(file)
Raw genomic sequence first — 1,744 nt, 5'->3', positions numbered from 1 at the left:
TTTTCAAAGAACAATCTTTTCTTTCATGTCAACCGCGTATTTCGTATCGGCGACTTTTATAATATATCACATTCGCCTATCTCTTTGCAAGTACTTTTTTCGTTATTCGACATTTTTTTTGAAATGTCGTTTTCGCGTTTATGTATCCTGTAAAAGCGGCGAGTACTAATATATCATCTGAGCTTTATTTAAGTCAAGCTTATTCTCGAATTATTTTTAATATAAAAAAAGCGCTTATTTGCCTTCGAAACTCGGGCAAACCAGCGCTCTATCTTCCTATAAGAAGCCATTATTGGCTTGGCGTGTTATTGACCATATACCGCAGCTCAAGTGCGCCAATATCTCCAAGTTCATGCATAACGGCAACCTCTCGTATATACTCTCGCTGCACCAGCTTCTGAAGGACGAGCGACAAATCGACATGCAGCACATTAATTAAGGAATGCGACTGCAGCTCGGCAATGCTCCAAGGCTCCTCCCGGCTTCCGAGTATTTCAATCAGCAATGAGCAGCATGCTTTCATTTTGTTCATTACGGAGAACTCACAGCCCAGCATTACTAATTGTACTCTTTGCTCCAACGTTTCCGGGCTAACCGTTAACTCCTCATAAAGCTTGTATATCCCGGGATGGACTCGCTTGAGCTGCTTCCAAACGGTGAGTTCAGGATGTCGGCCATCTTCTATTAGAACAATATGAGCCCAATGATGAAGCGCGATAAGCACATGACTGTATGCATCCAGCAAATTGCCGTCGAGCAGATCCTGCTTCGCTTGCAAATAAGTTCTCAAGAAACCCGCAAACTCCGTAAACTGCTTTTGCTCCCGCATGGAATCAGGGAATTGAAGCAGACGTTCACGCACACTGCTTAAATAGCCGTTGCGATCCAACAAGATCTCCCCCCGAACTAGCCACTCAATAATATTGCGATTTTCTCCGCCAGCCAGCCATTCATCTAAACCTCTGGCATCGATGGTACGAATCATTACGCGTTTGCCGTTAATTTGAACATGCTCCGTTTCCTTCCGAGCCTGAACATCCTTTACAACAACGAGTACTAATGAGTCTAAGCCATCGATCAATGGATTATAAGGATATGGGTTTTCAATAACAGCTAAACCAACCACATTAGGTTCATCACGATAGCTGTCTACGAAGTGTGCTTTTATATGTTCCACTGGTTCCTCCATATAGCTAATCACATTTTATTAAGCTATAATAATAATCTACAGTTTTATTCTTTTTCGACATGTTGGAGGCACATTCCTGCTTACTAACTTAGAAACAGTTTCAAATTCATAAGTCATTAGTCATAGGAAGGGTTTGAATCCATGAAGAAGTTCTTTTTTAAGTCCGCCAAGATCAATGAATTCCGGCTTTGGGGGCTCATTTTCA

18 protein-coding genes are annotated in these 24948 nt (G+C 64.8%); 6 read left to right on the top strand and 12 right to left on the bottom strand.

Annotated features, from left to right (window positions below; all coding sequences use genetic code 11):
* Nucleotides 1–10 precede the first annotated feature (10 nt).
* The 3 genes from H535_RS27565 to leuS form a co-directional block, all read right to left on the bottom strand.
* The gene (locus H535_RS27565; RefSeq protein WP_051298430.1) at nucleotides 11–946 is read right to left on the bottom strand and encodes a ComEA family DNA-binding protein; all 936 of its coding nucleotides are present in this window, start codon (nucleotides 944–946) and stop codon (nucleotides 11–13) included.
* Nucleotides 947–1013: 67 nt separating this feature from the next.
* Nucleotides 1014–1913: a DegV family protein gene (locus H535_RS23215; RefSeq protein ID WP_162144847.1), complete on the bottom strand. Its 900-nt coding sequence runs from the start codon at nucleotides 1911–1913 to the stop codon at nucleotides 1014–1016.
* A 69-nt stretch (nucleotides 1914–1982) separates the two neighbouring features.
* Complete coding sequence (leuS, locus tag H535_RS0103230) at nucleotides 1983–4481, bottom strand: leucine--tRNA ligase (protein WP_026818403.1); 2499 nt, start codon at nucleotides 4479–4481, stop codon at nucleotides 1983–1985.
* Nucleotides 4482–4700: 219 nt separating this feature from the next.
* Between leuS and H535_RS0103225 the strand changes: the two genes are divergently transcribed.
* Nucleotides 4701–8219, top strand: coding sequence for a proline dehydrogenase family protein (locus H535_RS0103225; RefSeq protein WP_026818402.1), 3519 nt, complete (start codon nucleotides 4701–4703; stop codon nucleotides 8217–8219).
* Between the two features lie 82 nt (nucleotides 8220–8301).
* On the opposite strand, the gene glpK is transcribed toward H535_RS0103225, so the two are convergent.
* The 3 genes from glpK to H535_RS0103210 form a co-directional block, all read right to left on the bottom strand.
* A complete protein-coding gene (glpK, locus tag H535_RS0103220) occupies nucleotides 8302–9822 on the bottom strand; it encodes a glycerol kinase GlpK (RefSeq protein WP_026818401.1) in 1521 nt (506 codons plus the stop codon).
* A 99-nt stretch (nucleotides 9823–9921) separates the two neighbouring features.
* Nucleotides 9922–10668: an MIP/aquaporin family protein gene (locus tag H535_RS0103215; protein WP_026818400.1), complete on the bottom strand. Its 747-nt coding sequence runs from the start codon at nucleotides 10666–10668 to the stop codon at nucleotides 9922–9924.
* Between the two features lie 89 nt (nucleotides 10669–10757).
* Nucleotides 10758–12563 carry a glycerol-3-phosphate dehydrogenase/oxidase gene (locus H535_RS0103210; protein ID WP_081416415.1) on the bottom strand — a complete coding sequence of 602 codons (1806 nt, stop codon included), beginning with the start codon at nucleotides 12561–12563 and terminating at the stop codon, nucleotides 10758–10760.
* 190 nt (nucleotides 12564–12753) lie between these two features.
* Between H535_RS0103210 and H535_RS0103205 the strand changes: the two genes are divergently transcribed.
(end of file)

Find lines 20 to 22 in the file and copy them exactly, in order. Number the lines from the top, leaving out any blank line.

* Nucleotides 9922–10668: an MIP/aquaporin family protein gene (locus tag H535_RS0103215; protein WP_026818400.1), complete on the bottom strand. Its 747-nt coding sequence runs from the start codon at nucleotides 10666–10668 to the stop codon at nucleotides 9922–9924.
* Between the two features lie 89 nt (nucleotides 10669–10757).
* Nucleotides 10758–12563 carry a glycerol-3-phosphate dehydrogenase/oxidase gene (locus H535_RS0103210; protein ID WP_081416415.1) on the bottom strand — a complete coding sequence of 602 codons (1806 nt, stop codon included), beginning with the start codon at nucleotides 12561–12563 and terminating at the stop codon, nucleotides 10758–10760.